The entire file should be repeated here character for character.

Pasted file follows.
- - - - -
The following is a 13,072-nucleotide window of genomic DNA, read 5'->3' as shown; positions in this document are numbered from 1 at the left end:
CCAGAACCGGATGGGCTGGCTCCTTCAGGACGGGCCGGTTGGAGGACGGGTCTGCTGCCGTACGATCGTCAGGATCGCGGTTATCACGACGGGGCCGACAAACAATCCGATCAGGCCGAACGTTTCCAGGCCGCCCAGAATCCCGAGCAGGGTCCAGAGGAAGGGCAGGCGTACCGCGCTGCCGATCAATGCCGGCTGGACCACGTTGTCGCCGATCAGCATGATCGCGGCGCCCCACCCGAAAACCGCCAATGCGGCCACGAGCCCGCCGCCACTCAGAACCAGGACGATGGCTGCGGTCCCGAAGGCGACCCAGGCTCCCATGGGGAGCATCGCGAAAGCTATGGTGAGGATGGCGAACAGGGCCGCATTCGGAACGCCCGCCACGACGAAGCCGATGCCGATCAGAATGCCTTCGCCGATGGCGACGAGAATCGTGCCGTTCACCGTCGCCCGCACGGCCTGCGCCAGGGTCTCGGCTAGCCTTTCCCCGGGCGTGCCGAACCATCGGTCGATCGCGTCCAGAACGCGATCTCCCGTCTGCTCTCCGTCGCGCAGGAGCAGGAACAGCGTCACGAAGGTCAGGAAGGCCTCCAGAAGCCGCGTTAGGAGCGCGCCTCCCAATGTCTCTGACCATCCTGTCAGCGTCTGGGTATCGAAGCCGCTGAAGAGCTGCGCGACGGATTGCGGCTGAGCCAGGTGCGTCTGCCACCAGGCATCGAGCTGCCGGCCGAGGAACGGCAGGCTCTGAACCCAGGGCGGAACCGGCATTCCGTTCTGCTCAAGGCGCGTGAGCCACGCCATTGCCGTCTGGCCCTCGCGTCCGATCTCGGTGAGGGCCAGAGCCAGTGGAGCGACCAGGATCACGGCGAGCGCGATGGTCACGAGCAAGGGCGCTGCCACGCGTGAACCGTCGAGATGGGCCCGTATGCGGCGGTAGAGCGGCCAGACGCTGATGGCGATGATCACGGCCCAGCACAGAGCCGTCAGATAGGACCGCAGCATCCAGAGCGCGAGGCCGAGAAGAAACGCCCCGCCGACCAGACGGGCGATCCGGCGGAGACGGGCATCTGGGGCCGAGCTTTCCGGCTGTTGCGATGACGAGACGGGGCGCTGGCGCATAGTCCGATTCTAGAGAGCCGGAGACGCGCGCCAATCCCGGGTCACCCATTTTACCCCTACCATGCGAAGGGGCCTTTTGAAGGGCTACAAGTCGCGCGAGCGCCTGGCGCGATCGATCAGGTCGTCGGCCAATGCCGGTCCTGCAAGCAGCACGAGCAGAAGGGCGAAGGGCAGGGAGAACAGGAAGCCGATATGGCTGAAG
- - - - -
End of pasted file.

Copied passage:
The following is a 13,072-nucleotide window of genomic DNA, read 5'->3' as shown; positions in this document are numbered from 1 at the left end:
CCAGAACCGGATGGGCTGGCTCCTTCAGGACGGGCCGGTTGGAGGACGGGTCTGCTGCCGTACGATCGTCAGGATCGCGGTTATCACGACGGGGCCGACAAACAATCCGATCAGGCCGAACGTTTCCAGGCCGCCCAGAATCCCGAGCAGGGTCCAGAGGAAGGGCAGGCGTACCGCGCTGCCGATCAATGCCGGCTGGACCACGTTGTCGCCGATCAGCATGATCGCGGCGCCCCACCCGAAAACCGCCAATGCGGCCACGAGCCCGCCGCCACTCAGAACCAGGACGATGGCTGCGGTCCCGAAGGCGACCCAGGCTCCCATGGGGAGCATCGCGAAAGCTATGGTGAGGATGGCGAACAGGGCCGCATTCGGAACGCCCGCCACGACGAAGCCGATGCCGATCAGAATGCCTTCGCCGATGGCGACGAGAATCGTGCCGTTCACCGTCGCCCGCACGGCCTGCGCCAGGGTCTCGGCTAGCCTTTCCCCGGGCGTGCCGAACCATCGGTCGATCGCGTCCAGAACGCGATCTCCCGTCTGCTCTCCGTCGCGCAGGAGCAGGAACAGCGTCACGAAGGTCAGGAAGGCCTCCAGAAGCCGCGTTAGGAGCGCGCCTCCCAATGTCTCTGACCATCCTGTCAGCGTCTGGGTATCGAAGCCGCTGAAGAGCTGCGCGACGGATTGCGGCTGAGCCAGGTGCGTCTGCCACCAGGCATCGAGCTGCCGGCCGAGGAACGGCAGGCTCTGAACCCAGGGCGGAACCGGCATTCCGTTCTGCTCAAGGCGCGTGAGCCACGCCATTGCCGTCTGGCCCTCGCGTCCGATCTCGGTGAGGGCCAGAGCCAGTGGAGCGACCAGGATCACGGCGAGCGCGATGGTCACGAGCAAGGGCGCTGCCACGCGTGAACCGTCGAGATGGGCCCGTATGCGGCGGTAGAGCGGCCAGACGCTGATGGCGATGATCACGGCCCAGCACAGAGCCGTCAGATAGGACCGCAGCATCCAGAGCGCGAGGCCGAGAAGAAACGCCCCGCCGACCAGACGGGCGATCCGGCGGAGACGGGCATCTGGGGCCGAGCTTTCCGGCTGTTGCGATGACGAGACGGGGCGCTGGCGCATAGTCCGATTCTAGAGAGCCGGAGACGCGCGCCAATCCCGGGTCACCCATTTTACCCCTACCATGCGAAGGGGCCTTTTGAAGGGCTACAAGTCGCGCGAGCGCCTGGCGCGATCGATCAGGTCGTCGGCCAATGCCGGTCCTGCAAGCAGCACGAGCAGAAGGGCGAAGGGCAGGGAGAACAGGAAGCCGATATGGCTGAAG